As I look around at what appears to be the second wave, the highest numbers of COVID cases in Alberta ever, new restrictions looming and medical doctors sounding the alarm, all I can see is grief.
I’m pretty familiar with the messiness of loss. My best friend died six years ago, and I was swallowed by grief. The truth is that it isn’t just sorrow, and it would be so much easier if it was. Grief is rage and resentment as well as deep sorrow and loss.
I think it’s time we acknowledge that.
We are afraid of getting sick, we are tired and frustrated of restriction against an enemy that we can’t see, we fear losing those close to us or our loved ones getting sick because of decisions we made. It’s easier to rage at the government or deny the seriousness of the virus or complain that society is taking away our rights. In the face of these hard truths, it is easier to turn away than to turn towards.
Theatre made you turn towards.
Did you know that your brain produces oxytocin when you hear a good story with emotional pull?
Theatre is the perfect way to tell stories. The dark room, the quiet, the ability to experience a story in several different ways with other people, led by some of the best people to do the job.
The very first theatre performance that rocked me to the core was Ghost River Theatre’s production of One, pushing forward this idea moving forward by letting go.
I can remember theatre pieces that I experienced years ago, I remember performances that inspired me, I think about theatre that changed me. The very first theatre performance that rocked me to the core was Ghost River Theatre’s production of One, pushing forward this idea of moving forward by letting go. I still think of Quiptake and Pandemic Theatre’s production of Daughter in the High Performance Rodeo, a theatre piece that was a glimpse into toxic masculinity. The stories that came out of Theatre Calgary’s production of Da Kink in My Hair haunt me at times.
I carry all these experiences and stories, and they have changed the way I see the world.
It hasn’t been perfect by any means. There is the fact that as a woman of colour it took me seven years to see myself reflected on a Calgary stage. The fact that whiteness is central in storytelling and that other kinds of stories were few and far between.
Theatre has some work to do.
When I was running the Calgary Theatre Critic’s Awards in Calgary, I saw up to 70 shows a year, for five years. I have been writing about and reviewing theatre for a decade. I hold this bizarre space in the Calgary theatre community, as both a member of and a visitor to the community.
The loss of theatre this year has hit me so very hard.
This time is when we need theatre and artists the most. We are losing connection to each other. In our grief, it is so easy to stay within our own narrative, with us at the centre of the story.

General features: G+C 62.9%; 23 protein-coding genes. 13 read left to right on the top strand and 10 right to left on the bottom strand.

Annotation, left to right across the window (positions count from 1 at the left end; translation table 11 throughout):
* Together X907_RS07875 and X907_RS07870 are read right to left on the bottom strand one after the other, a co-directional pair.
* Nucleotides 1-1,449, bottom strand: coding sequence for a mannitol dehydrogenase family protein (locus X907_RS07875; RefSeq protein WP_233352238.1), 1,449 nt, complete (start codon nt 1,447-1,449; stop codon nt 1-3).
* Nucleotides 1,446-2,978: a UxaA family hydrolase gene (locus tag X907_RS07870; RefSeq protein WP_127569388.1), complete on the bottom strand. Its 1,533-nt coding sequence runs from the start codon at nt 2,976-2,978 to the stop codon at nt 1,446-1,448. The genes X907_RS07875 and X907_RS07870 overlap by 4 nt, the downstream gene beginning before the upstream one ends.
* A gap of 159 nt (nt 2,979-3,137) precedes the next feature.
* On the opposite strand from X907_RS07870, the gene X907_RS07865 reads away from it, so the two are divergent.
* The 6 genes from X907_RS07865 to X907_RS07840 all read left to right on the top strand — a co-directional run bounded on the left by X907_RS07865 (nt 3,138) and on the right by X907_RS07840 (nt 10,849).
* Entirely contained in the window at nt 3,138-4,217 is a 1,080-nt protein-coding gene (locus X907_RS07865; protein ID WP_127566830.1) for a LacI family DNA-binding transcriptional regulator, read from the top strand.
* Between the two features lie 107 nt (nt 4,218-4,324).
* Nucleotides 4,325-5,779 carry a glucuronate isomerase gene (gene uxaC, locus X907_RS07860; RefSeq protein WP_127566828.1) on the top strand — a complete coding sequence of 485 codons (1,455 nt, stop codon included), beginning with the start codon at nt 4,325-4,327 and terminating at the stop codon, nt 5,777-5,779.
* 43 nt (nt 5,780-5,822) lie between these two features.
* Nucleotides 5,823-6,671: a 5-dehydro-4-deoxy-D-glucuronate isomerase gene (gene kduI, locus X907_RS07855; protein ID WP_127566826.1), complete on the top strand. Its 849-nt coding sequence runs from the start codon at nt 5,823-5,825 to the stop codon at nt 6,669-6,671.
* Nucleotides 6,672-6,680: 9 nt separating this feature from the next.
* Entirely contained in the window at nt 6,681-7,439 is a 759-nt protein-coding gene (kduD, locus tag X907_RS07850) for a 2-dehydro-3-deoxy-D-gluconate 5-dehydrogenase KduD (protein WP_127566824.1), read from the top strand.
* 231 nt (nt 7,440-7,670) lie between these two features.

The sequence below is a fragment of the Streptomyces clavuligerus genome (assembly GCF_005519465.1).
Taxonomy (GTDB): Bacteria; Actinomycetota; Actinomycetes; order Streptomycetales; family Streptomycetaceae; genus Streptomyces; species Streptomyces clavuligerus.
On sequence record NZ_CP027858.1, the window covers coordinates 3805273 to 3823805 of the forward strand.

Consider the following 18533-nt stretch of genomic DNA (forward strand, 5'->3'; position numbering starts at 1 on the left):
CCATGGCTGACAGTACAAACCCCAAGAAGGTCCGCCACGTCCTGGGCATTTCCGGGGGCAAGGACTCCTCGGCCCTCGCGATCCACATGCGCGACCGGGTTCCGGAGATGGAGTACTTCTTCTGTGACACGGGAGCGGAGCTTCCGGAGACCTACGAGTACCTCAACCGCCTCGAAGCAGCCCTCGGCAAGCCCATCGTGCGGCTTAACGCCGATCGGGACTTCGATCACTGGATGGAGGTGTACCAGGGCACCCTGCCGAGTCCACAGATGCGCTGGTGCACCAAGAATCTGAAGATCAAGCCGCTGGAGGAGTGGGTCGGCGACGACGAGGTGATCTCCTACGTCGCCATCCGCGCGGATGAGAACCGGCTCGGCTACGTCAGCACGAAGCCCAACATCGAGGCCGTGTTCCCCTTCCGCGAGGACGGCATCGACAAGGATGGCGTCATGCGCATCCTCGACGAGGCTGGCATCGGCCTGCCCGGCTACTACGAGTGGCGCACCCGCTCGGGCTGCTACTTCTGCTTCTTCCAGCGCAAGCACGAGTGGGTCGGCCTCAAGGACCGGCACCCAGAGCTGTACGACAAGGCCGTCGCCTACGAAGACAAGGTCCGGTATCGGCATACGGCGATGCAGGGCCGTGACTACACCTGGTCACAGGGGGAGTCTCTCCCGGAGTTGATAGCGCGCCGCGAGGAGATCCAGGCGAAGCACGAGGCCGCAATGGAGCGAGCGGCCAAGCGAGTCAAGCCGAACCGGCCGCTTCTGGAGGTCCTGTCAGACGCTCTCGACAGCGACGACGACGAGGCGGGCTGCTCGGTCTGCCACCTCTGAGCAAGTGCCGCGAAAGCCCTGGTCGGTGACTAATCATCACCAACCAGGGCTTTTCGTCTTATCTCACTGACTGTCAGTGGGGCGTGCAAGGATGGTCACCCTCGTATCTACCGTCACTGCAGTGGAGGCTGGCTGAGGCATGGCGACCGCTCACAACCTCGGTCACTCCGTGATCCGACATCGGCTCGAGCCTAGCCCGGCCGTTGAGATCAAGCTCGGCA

But in a time where it is so dangerous to gather, theatre cannot happen in the same way.
Since March, I’ve seen and experienced a variety of different ways that theatre has adapted. Podcasts, radio plays, theatre productions that are on demand or streamed at a certain time.
I haven’t been able to turn towards.
I’m still working through my loss. My heartbreak for my community, with no light at the end of the tunnel. The loss of not really being able to immerse myself in a story that changes how I see the world. And with things getting worse, not better, it’s hard to hold onto optimism.
But sometimes, as Bruce Cockburn once wrote, you’ve “got to kick at the darkness ‘til it bleeds daylight.”
This is a great opportunity to start to address some of the problems.
Theatre has always survived and has always come back. Shakespeare survived various plagues and hunkered down and wrote some of his most brilliant work. This is a great opportunity to start to address some of the problems. Recently, the Canadian Theatre Critics’ Association hosted an anti-oppression workshop, facilitated by Edmonton-based artist Makram Ayache.
Storybook Theatre, Theatre Calgary, Vertigo Theatre, Alberta Theatre Projects, in Calgary along with the Citadel Theatre, Theatre Yes, Workshop West and Northern Light in Edmonton all are offering theatre performances of some sort, and it’s a way to plug in to connection with performance and community.
Theatre will come back, in its original in-person form, and it might have even more tricks up its sleeve when it does. But here’s hoping that it also comes back ready to take on the diversity, equity and accessibility challenges too.
I, for one, cannot wait for its return.
Jenna Shummoogum is a communications and marketing coordinator by day and a theatre and dance critic by night. She has been a theatre critic for a decade and has contributed work to LiveWire Calgary, getdown.ca, the Calgary Herald and Avenue Magazine online. She was a member and lead organizer of the Calgary Theatre Critics’ awards (The Critters) for 2 years and is a member of the Canadian Theatre Critics’ Association.